Gadfly Bites 11/8/17 - CEO's balance sheet, supplemental

  1. Props to Columbus City Schools for this accounting control measure that likely saved the figurative bacon of dozens of district employees. Surprisingly. (Columbus Dispatch, 11/6/17) Why the surprise? For one thing, we heard two weeks ago that many data control measures are yet to be implemented around attendance data more than five years after the widespread tampering of that data was revealed. And then there’s this: a very casual attitude toward millions of dollars of taxpayer funded assets at the very top of the district hierarchy. (Columbus Dispatch, 11/7/17)
     
  2. Speaking of money, here is perhaps a clue as to why the Lorain Promise plan appears to be so light on academic goals: an archaic health trust system bleeding nearly a million dollars, a pay scale that appears to give more money to subordinates than to their superiors, and hundreds of thousands of dollars of “supplemental pay” for a small group of teachers with no explanation as to its purpose. All this comes from district CEO David Hardy’s presentation of the Lorain Promise to the Academic Distress Commission earlier this week. Yeah, he includes some scary academic data in there too, but he seems to be indicating that there are some serious structural problems that are actually more pressing. Yuck. (Northern Ohio Morning Journal, 11/6/17) Staying in Lorain for a moment—no one in the county, it seems, is more excited about the rapid expansion of the College Credit Plus program than are officials with Lorain County Community College. Just listen to them gush in this piece. In their excited data dump, they mention that students at Steele High School in Amherst lead all others in the amount of college credits earned and the amount of money saved by families in the process. Kudos, Comets! How about one more statistic for you, since we’ve been talking about money? The median household income in Amherst is 44 percent higher than that in Lorain. Just sayin’. (Northern Ohio Morning Journal, 11/7/17)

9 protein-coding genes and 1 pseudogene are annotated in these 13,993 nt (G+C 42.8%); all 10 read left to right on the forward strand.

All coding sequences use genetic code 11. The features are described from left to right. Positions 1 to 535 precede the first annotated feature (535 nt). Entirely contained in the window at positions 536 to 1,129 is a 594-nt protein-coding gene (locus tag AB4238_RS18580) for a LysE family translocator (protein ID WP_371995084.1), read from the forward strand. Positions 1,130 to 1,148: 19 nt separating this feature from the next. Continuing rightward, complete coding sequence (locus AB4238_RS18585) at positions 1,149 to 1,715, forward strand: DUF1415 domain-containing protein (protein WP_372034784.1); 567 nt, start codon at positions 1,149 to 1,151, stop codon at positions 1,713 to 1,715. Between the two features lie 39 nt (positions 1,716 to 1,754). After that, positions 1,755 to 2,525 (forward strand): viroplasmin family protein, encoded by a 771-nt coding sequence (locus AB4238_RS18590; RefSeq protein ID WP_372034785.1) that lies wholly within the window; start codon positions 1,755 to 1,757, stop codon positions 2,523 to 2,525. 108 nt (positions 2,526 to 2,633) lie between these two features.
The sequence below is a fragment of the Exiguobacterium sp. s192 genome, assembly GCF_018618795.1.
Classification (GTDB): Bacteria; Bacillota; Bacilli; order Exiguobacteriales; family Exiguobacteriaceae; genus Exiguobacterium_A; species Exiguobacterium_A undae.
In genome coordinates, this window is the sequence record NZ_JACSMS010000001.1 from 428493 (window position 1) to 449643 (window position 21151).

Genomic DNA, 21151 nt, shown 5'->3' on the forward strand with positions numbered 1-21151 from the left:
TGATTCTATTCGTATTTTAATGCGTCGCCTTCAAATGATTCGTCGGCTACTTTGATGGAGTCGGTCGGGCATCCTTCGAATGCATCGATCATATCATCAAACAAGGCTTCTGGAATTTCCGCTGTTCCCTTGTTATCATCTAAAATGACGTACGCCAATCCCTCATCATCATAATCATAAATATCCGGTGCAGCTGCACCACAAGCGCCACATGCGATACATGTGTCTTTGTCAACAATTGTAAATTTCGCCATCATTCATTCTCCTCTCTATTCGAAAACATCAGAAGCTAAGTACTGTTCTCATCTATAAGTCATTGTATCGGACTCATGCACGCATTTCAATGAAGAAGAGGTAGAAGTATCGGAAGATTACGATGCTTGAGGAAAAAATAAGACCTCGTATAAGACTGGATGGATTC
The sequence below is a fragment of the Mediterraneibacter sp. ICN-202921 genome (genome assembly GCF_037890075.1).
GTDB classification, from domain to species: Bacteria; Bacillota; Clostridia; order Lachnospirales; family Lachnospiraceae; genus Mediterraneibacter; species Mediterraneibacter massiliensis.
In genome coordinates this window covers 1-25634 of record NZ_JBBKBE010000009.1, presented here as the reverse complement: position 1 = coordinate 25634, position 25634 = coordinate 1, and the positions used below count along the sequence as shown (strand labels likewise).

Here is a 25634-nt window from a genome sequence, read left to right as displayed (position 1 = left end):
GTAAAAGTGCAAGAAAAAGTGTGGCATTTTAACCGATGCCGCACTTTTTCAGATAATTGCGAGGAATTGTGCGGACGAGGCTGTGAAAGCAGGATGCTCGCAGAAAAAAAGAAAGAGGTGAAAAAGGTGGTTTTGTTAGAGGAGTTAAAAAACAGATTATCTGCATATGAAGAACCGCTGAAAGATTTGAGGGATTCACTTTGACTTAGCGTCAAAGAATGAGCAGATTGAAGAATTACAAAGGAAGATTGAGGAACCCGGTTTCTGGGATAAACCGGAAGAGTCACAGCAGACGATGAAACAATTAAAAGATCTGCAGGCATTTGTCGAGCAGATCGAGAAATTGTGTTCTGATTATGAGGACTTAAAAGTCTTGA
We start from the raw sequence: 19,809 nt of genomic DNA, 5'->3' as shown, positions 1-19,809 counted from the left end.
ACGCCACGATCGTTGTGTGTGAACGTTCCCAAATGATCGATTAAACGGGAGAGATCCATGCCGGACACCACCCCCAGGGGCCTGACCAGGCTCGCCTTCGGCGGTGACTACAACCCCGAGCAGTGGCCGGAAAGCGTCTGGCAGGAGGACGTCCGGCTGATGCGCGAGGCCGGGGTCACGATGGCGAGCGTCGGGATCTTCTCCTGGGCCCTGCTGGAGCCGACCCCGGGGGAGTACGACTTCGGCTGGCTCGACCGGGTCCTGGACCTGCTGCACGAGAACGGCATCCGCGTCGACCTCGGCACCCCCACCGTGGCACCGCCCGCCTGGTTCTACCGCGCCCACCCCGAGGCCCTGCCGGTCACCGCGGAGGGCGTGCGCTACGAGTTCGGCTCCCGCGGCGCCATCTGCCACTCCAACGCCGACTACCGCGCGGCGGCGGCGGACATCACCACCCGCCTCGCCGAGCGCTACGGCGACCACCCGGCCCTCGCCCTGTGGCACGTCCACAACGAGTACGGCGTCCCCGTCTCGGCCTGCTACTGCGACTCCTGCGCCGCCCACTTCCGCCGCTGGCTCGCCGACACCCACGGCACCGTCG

3. Meanwhile, over in Youngstown, district and ESC officials talked to the Vindy about the new Multi-Tiered Support System for students with special needs. This is in response to criticism of both identification and services for those students leveled by a district counselor during a school board meeting last week. (Youngstown Vindicator, 11/7/17)
     
  4. Speaking of boards, the state board of ed is trying to come up with a new rubric by which to evaluate the state superintendent. A committee has some early recommendations and you can take a look at them – and some aspects of members’ discussion of same – in this piece. (Gongwer Ohio, 11/7/17)
     
  5. We end today with the only election story I plan to cover: The Lancaster high schooler whose unlikely mayoral candidacy we’ve been telling you about for a few months did not win his race last night. But hang around, dude. The last elected mayor lasted less than a year in office. You may still get your chance! (Lancaster Eagle-Gazette, 11/8/17)
Jeff Murray
Jeff Murray is the Ohio Operations Manager of the Thomas B. Fordham Institute,